There are other elements of wanting an escape that bleed into my relationships. My BPD prompts me to attempt to break up with my partners with alarming frequency, even when I don’t really want to end the relationship at all, and I imagine that’s in part because I’m trying to gauge how readily I can escape any given romantic connection when my fight-or-flight response kicks in. This is troublesome, but Lucid Morgan forewarned my partners of it early on in our relationships, so they know how to assauge my fear of being stuck without making me feel like they don’t really want to be in a relationship with me anyway. They say things like, “I really want to be with you. If this is you talking, and not your BPD brain, then obviously you can leave whenever you want, but just know that I don’t want to break up at all.” It helps.

One other thing that helps might be dysfunctional, but in times of crisis, it really helps. I’m suicidal a lot, and sometimes the only thing that can dissuade me from killing myself right now is knowing I can always kill myself later. My distress feels pressing and, yes, inescapable, and that prompts thoughts of killing myself to get away from it – but the option of killing myself later washes away some of the wounded-animal, fight-or-flight desperation without involving, you know, doing it right now. Even when I’m less acutely distressed and more chronically miserable, I find it a comfort to know that I could bow out of life any time – and that frees up more space in my mind for actually enjoying life as I live it. Weird, possibly unhealthy, but a useful interim solution until I can work through my need to always have an exit strategy.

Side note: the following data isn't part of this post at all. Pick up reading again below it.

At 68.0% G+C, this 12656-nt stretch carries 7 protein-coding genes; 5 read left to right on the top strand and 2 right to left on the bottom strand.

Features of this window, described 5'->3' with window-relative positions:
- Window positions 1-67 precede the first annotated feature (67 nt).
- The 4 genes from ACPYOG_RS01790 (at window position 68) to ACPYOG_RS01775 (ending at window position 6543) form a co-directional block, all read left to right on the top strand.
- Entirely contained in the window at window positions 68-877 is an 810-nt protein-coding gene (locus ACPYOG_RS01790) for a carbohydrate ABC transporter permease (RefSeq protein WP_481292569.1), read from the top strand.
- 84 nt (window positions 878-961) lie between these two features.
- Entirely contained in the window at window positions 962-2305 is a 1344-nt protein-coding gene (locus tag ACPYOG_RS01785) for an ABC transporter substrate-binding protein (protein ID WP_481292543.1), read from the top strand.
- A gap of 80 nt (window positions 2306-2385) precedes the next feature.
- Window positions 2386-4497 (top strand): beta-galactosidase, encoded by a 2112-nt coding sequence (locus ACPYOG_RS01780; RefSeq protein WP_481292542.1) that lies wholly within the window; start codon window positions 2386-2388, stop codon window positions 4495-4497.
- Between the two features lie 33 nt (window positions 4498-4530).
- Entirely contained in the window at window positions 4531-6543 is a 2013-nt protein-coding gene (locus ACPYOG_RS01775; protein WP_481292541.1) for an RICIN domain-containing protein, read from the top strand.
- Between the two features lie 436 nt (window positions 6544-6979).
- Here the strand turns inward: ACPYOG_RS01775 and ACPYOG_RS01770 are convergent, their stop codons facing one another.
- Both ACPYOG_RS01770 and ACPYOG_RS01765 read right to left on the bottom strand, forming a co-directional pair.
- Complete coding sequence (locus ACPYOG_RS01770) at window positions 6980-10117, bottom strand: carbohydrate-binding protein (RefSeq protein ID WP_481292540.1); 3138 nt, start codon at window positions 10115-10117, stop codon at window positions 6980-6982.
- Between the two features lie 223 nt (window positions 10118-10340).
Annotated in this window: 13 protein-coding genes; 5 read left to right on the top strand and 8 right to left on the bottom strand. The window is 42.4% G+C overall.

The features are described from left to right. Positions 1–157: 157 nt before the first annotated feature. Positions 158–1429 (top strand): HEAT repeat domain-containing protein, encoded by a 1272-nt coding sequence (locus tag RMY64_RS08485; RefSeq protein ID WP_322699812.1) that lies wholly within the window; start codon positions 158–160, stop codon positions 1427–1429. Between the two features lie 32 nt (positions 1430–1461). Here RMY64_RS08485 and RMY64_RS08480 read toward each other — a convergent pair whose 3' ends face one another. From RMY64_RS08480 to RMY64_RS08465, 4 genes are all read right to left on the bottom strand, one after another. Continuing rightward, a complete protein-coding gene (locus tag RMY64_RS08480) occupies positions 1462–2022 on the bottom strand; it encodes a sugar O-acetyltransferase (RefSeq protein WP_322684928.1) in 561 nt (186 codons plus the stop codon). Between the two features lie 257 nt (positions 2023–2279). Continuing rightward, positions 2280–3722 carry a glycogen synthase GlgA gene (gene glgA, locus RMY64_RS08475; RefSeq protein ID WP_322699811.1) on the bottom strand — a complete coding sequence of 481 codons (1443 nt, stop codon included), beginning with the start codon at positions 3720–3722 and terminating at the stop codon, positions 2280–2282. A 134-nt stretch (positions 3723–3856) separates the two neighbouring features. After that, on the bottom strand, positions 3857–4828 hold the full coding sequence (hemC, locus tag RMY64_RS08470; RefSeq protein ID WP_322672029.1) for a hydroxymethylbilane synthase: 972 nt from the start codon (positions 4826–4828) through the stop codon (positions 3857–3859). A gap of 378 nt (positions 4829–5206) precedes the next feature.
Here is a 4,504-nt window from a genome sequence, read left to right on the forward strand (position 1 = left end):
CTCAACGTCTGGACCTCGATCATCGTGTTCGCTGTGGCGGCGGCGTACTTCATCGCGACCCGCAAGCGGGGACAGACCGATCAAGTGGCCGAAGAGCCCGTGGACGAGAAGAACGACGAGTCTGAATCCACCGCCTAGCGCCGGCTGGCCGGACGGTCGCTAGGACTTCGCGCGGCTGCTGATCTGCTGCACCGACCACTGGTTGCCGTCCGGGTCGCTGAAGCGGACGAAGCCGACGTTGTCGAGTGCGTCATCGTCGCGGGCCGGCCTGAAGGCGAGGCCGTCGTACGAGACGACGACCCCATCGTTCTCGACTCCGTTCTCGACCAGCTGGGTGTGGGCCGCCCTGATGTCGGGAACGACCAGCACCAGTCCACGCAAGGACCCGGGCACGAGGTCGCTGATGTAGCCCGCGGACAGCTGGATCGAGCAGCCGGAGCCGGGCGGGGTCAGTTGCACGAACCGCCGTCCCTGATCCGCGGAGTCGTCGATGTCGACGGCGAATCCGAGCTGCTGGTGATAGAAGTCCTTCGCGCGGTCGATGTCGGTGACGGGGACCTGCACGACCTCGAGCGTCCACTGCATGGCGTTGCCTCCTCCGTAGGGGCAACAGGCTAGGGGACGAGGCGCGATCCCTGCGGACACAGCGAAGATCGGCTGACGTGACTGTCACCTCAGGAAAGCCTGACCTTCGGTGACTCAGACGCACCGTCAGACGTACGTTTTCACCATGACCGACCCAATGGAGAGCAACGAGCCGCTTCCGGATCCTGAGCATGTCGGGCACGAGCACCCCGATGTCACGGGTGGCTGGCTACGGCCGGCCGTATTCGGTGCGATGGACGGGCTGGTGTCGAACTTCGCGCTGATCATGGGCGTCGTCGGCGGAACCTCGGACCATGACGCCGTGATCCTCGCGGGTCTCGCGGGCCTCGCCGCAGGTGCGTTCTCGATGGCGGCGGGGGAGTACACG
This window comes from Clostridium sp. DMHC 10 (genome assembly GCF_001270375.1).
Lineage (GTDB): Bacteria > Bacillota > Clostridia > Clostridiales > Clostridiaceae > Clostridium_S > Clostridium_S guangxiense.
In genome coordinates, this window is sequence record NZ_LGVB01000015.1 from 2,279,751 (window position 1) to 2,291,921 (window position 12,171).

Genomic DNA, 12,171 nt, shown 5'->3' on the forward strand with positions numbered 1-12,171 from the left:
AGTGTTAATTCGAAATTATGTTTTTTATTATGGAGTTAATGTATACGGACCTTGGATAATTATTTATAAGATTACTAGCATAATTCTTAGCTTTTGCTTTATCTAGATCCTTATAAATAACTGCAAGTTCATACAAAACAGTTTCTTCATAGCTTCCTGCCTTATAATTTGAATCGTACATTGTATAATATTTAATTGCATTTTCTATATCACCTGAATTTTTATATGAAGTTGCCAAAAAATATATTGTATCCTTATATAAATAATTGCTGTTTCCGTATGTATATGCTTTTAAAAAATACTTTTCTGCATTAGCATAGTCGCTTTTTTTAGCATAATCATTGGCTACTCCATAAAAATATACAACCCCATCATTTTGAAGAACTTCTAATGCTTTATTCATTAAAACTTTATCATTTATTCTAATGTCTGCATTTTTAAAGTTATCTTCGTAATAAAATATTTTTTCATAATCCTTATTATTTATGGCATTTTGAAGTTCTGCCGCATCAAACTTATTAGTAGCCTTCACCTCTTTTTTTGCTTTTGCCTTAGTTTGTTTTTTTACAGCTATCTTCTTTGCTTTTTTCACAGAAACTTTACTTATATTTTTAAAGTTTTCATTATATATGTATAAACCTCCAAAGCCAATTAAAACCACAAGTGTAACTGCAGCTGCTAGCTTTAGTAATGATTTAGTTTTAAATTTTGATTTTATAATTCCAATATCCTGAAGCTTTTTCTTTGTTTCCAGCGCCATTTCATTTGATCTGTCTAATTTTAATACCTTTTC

All of this is to say: trauma is a bitch, and this is one of the many effects it can have on your brain and how you navigate the world. It’s okay if you’re always looking for an exit, but it’s a feeling that can suck, and all I want you to take away from this post is that you aren’t alone in it.

Alright, Fine, I’ll Write About The Fucking Pandemic

Content note: This post is about the coronavirus pandemic, and also mentions suicidal ideation. If that’s not your jam, no worries! Read some older posts or come back soon, and keep up with me on Twitter if you want to know when I next post!


I haven’t wanted to write about the novel coronavirus pandemic. I haven’t wanted to cash in on that sweet, sweet SEO while people have been dying, separated from their families, scared and in pain. I haven’t wanted to remind y’all of how dire things have been, still are, might yet get. I haven’t wanted to speak out of turn, being a sex blogger and an English student and not a medic or epidemiologist or anything else relevant.

But I’ve reached the Fuck-It Point now, so I’m writing about the fucking pandemic.

It has knocked me for six. I am super privileged in that I haven’t had to shield (though my mum has) and I’m at a fancy-bitch university that was already prepared to take action. There are lots of ways in which coronavirus could have ruined my life, and it hasn’t. But it has ruined my life in two very big ways.

The first is that it has absolutely annihilated the limited sense of safety I had when navigating the world. There’s a one-way system in most shops now that makes me fear the telling-off I might get when I autistically wander off and accidentally violate the rules. Everyone looks to be on their guard and that unsettles me. The only thing that unsettles me more is the idea that the government was and is willing to send people out into education and the workforce in the name of “herd immunity”.